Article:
The Test
I “warm up” the application by making a few requests.

Then I use Fiddler to hit the products endpoint 20 times, each request returns 8,000 products.

I do the same for both Entity Framework Core 3.1.8 and Entity Framework Core 2.2.6.

The Results
Framework Core 2.2.6 out performs Framework Core 3.1.8 in both speed of response and memory consumption.

Here is the comparison of how quickly they both load the full set of results.

Time to First Byte (TTFB) –

  • EF 2.2.6 returns data before we even reach 10ms in all cases and before 2ms in most cases.
  • EF 3.1.8 is never faster than 80ms and six requests take more than 100ms.

Overall Elapsed –

  • EF 2.2.6 returns most requests in the 26ms to 39ms range, with only two taking more than 40ms.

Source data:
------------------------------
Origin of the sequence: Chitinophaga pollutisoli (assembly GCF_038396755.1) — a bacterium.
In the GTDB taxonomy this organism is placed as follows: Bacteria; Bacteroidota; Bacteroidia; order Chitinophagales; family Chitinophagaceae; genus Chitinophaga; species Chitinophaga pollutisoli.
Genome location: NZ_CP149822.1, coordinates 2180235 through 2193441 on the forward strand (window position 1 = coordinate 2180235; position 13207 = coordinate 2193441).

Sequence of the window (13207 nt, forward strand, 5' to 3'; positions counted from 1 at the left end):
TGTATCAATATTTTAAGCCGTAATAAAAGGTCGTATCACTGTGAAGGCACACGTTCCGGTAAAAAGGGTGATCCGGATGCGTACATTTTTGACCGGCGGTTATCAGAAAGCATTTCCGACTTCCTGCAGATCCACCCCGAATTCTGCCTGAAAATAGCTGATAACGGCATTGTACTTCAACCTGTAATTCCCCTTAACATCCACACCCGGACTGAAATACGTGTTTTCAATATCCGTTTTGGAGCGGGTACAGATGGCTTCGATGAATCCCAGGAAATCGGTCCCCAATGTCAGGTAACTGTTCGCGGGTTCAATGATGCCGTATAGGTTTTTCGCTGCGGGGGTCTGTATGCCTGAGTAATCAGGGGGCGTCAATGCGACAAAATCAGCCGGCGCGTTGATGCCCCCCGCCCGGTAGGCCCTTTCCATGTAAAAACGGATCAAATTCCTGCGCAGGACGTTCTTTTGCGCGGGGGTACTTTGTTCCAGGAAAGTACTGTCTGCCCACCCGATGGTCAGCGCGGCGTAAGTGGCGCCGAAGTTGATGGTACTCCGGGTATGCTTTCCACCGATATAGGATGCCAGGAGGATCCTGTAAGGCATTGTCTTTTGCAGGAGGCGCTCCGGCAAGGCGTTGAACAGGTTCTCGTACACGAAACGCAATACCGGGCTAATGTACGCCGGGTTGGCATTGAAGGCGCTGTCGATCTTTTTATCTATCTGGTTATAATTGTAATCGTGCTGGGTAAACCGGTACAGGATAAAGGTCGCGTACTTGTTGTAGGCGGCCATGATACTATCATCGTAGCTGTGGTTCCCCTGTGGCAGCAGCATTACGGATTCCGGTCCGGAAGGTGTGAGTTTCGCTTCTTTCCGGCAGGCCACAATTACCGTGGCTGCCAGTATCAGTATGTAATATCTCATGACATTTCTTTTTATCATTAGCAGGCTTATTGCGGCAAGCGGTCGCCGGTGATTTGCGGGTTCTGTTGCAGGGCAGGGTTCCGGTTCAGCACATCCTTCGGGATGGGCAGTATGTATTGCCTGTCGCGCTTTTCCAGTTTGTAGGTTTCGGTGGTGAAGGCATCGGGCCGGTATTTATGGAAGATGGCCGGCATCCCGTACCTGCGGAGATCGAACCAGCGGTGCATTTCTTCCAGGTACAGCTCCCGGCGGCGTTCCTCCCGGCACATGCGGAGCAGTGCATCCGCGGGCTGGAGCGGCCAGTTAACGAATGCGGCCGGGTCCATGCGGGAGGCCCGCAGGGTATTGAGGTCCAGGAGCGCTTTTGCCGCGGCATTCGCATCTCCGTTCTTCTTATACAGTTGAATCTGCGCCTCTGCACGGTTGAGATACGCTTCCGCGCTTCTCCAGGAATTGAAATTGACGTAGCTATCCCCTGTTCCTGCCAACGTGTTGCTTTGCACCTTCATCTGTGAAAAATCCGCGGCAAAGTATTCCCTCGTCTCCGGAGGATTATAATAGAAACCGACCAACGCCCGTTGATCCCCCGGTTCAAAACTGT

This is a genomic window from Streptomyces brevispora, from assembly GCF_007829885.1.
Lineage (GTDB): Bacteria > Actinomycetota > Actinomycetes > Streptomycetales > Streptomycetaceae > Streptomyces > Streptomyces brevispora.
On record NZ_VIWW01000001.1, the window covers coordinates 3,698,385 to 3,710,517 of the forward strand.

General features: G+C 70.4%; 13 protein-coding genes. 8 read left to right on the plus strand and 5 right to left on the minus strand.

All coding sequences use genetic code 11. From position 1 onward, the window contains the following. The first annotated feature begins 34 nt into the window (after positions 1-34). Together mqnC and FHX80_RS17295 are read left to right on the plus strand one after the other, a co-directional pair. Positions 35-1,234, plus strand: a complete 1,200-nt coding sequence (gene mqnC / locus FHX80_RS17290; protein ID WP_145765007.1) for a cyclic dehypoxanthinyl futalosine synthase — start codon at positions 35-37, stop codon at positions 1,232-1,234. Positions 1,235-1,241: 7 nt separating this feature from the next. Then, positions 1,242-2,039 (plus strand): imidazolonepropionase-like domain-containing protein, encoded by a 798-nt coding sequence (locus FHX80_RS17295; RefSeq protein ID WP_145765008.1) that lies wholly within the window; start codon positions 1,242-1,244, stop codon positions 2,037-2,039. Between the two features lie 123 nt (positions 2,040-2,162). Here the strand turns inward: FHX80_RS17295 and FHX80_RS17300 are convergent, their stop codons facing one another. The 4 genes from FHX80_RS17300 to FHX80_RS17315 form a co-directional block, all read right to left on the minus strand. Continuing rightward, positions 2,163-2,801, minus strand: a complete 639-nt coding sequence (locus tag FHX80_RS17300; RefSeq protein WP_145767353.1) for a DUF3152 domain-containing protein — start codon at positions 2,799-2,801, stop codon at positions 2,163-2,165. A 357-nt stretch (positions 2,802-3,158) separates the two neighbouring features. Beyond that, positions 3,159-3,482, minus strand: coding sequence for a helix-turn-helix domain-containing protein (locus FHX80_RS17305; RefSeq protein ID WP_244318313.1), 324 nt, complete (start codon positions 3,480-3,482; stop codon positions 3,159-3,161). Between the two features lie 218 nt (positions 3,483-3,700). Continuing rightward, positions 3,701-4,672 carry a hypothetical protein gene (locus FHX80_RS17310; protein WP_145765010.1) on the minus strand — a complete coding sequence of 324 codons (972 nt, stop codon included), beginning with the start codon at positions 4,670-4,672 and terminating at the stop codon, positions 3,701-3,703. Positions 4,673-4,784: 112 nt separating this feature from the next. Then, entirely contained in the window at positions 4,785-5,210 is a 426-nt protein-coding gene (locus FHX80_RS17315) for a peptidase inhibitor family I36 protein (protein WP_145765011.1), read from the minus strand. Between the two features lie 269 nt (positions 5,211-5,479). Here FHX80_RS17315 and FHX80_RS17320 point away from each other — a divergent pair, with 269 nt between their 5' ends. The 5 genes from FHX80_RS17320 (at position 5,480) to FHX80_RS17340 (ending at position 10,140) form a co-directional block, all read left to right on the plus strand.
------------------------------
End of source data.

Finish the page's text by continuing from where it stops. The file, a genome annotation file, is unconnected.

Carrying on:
• EF 3.1.8 returns four requests in less than 100ms. The rest are in the 100ms to 115ms range.

The speed difference between EF Core 2.2.6 and EF Core 3.1.8 is significant, to say the least.

Memory Usage –

Here is the graph of memory usage during the test.

  • EF Core 2.2.6 maintains low memory usage.
  • EF Core 3.1.8 consumes significantly more memory to do the same job.

Remember, they are both using the same application code, it’s only the versions of Entity Framework that differ.

I also performed tests with other versions of Entity Framework Core 3.1.*, and Entity Framework 2.* and same very similar results. It seems something in the 3.1 stack is done very differently than the 2.* stack.

As always, you can try it for yourself with the attached zip.

Full source code available here.